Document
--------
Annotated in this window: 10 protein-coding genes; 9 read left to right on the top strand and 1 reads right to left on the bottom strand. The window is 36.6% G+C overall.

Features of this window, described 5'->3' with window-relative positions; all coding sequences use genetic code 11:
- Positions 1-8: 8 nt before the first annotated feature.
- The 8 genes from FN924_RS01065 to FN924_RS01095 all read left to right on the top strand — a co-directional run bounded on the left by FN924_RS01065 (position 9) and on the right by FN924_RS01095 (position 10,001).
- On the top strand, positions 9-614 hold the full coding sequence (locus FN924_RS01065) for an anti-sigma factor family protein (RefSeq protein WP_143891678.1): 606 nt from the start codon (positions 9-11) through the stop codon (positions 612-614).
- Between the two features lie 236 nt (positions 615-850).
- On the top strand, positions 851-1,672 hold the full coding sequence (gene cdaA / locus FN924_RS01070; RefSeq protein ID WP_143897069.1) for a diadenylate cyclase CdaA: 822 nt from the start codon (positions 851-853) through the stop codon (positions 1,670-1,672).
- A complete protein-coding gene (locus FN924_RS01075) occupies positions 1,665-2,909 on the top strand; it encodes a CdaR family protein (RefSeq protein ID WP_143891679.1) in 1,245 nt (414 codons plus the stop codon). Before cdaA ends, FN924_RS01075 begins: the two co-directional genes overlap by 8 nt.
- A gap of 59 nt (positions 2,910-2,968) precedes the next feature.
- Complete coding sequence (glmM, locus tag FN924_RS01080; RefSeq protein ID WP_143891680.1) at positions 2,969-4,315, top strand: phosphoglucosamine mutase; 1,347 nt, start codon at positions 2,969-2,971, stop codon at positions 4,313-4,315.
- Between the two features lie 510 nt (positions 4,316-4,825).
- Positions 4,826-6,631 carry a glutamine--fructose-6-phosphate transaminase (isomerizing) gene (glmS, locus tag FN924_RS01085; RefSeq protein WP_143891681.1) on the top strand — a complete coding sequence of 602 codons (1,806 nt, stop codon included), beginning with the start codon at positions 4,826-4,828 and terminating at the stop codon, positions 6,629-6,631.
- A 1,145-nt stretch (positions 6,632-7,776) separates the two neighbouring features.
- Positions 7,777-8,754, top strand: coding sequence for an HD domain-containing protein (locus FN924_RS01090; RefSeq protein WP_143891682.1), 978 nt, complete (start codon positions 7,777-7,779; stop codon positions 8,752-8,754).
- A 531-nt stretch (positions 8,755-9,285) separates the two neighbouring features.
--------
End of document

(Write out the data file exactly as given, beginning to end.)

Annotated in this window: 10 protein-coding genes; 9 read left to right on the top strand and 1 reads right to left on the bottom strand. The window is 36.6% G+C overall.

Features of this window, described 5'->3' with window-relative positions; all coding sequences use genetic code 11:
- Positions 1-8: 8 nt before the first annotated feature.
- The 8 genes from FN924_RS01065 to FN924_RS01095 all read left to right on the top strand — a co-directional run bounded on the left by FN924_RS01065 (position 9) and on the right by FN924_RS01095 (position 10,001).
- On the top strand, positions 9-614 hold the full coding sequence (locus FN924_RS01065) for an anti-sigma factor family protein (RefSeq protein WP_143891678.1): 606 nt from the start codon (positions 9-11) through the stop codon (positions 612-614).
- Between the two features lie 236 nt (positions 615-850).
- On the top strand, positions 851-1,672 hold the full coding sequence (gene cdaA / locus FN924_RS01070; RefSeq protein ID WP_143897069.1) for a diadenylate cyclase CdaA: 822 nt from the start codon (positions 851-853) through the stop codon (positions 1,670-1,672).
- A complete protein-coding gene (locus FN924_RS01075) occupies positions 1,665-2,909 on the top strand; it encodes a CdaR family protein (RefSeq protein ID WP_143891679.1) in 1,245 nt (414 codons plus the stop codon). Before cdaA ends, FN924_RS01075 begins: the two co-directional genes overlap by 8 nt.
- A gap of 59 nt (positions 2,910-2,968) precedes the next feature.
- Complete coding sequence (glmM, locus tag FN924_RS01080; RefSeq protein ID WP_143891680.1) at positions 2,969-4,315, top strand: phosphoglucosamine mutase; 1,347 nt, start codon at positions 2,969-2,971, stop codon at positions 4,313-4,315.
- Between the two features lie 510 nt (positions 4,316-4,825).
- Positions 4,826-6,631 carry a glutamine--fructose-6-phosphate transaminase (isomerizing) gene (glmS, locus tag FN924_RS01085; RefSeq protein WP_143891681.1) on the top strand — a complete coding sequence of 602 codons (1,806 nt, stop codon included), beginning with the start codon at positions 4,826-4,828 and terminating at the stop codon, positions 6,629-6,631.
- A 1,145-nt stretch (positions 6,632-7,776) separates the two neighbouring features.
- Positions 7,777-8,754, top strand: coding sequence for an HD domain-containing protein (locus FN924_RS01090; RefSeq protein WP_143891682.1), 978 nt, complete (start codon positions 7,777-7,779; stop codon positions 8,752-8,754).
- A 531-nt stretch (positions 8,755-9,285) separates the two neighbouring features.